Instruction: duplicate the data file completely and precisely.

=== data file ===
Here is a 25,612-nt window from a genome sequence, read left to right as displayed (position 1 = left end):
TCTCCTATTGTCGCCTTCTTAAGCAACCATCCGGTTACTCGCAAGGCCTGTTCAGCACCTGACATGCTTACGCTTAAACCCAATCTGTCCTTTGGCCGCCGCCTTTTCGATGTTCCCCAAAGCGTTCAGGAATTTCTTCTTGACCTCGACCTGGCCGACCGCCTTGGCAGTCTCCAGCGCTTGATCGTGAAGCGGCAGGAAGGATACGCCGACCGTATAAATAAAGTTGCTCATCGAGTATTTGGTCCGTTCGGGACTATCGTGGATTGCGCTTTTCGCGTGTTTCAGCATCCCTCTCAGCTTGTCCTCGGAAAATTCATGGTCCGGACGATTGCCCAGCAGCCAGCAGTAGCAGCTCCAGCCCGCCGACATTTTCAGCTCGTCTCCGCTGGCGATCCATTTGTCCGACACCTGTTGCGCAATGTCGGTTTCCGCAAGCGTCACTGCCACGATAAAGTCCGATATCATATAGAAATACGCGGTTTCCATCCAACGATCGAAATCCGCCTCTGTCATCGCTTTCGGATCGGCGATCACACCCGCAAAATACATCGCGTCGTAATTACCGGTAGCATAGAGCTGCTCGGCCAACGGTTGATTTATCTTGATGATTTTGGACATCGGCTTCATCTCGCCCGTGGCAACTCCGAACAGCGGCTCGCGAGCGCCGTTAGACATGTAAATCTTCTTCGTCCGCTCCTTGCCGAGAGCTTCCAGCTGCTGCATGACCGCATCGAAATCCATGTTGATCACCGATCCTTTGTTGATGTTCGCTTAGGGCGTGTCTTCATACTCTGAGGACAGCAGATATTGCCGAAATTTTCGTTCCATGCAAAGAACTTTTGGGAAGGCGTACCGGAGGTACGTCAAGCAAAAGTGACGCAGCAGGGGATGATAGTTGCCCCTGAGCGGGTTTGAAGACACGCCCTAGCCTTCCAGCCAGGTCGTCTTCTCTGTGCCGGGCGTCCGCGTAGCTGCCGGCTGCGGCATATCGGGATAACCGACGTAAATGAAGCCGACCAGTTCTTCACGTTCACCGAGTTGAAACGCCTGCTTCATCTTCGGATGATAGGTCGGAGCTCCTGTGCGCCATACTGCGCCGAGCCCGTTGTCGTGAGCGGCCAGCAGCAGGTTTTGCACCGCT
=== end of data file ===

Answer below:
Here is a 25,612-nt window from a genome sequence, read left to right as displayed (position 1 = left end):
TCTCCTATTGTCGCCTTCTTAAGCAACCATCCGGTTACTCGCAAGGCCTGTTCAGCACCTGACATGCTTACGCTTAAACCCAATCTGTCCTTTGGCCGCCGCCTTTTCGATGTTCCCCAAAGCGTTCAGGAATTTCTTCTTGACCTCGACCTGGCCGACCGCCTTGGCAGTCTCCAGCGCTTGATCGTGAAGCGGCAGGAAGGATACGCCGACCGTATAAATAAAGTTGCTCATCGAGTATTTGGTCCGTTCGGGACTATCGTGGATTGCGCTTTTCGCGTGTTTCAGCATCCCTCTCAGCTTGTCCTCGGAAAATTCATGGTCCGGACGATTGCCCAGCAGCCAGCAGTAGCAGCTCCAGCCCGCCGACATTTTCAGCTCGTCTCCGCTGGCGATCCATTTGTCCGACACCTGTTGCGCAATGTCGGTTTCCGCAAGCGTCACTGCCACGATAAAGTCCGATATCATATAGAAATACGCGGTTTCCATCCAACGATCGAAATCCGCCTCTGTCATCGCTTTCGGATCGGCGATCACACCCGCAAAATACATCGCGTCGTAATTACCGGTAGCATAGAGCTGCTCGGCCAACGGTTGATTTATCTTGATGATTTTGGACATCGGCTTCATCTCGCCCGTGGCAACTCCGAACAGCGGCTCGCGAGCGCCGTTAGACATGTAAATCTTCTTCGTCCGCTCCTTGCCGAGAGCTTCCAGCTGCTGCATGACCGCATCGAAATCCATGTTGATCACCGATCCTTTGTTGATGTTCGCTTAGGGCGTGTCTTCATACTCTGAGGACAGCAGATATTGCCGAAATTTTCGTTCCATGCAAAGAACTTTTGGGAAGGCGTACCGGAGGTACGTCAAGCAAAAGTGACGCAGCAGGGGATGATAGTTGCCCCTGAGCGGGTTTGAAGACACGCCCTAGCCTTCCAGCCAGGTCGTCTTCTCTGTGCCGGGCGTCCGCGTAGCTGCCGGCTGCGGCATATCGGGATAACCGACGTAAATGAAGCCGACCAGTTCTTCACGTTCACCGAGTTGAAACGCCTGCTTCATCTTCGGATGATAGGTCGGAGCTCCTGTGCGCCATACTGCGCCGAGCCCGTTGTCGTGAGCGGCCAGCAGCAGGTTTTGCACCGCT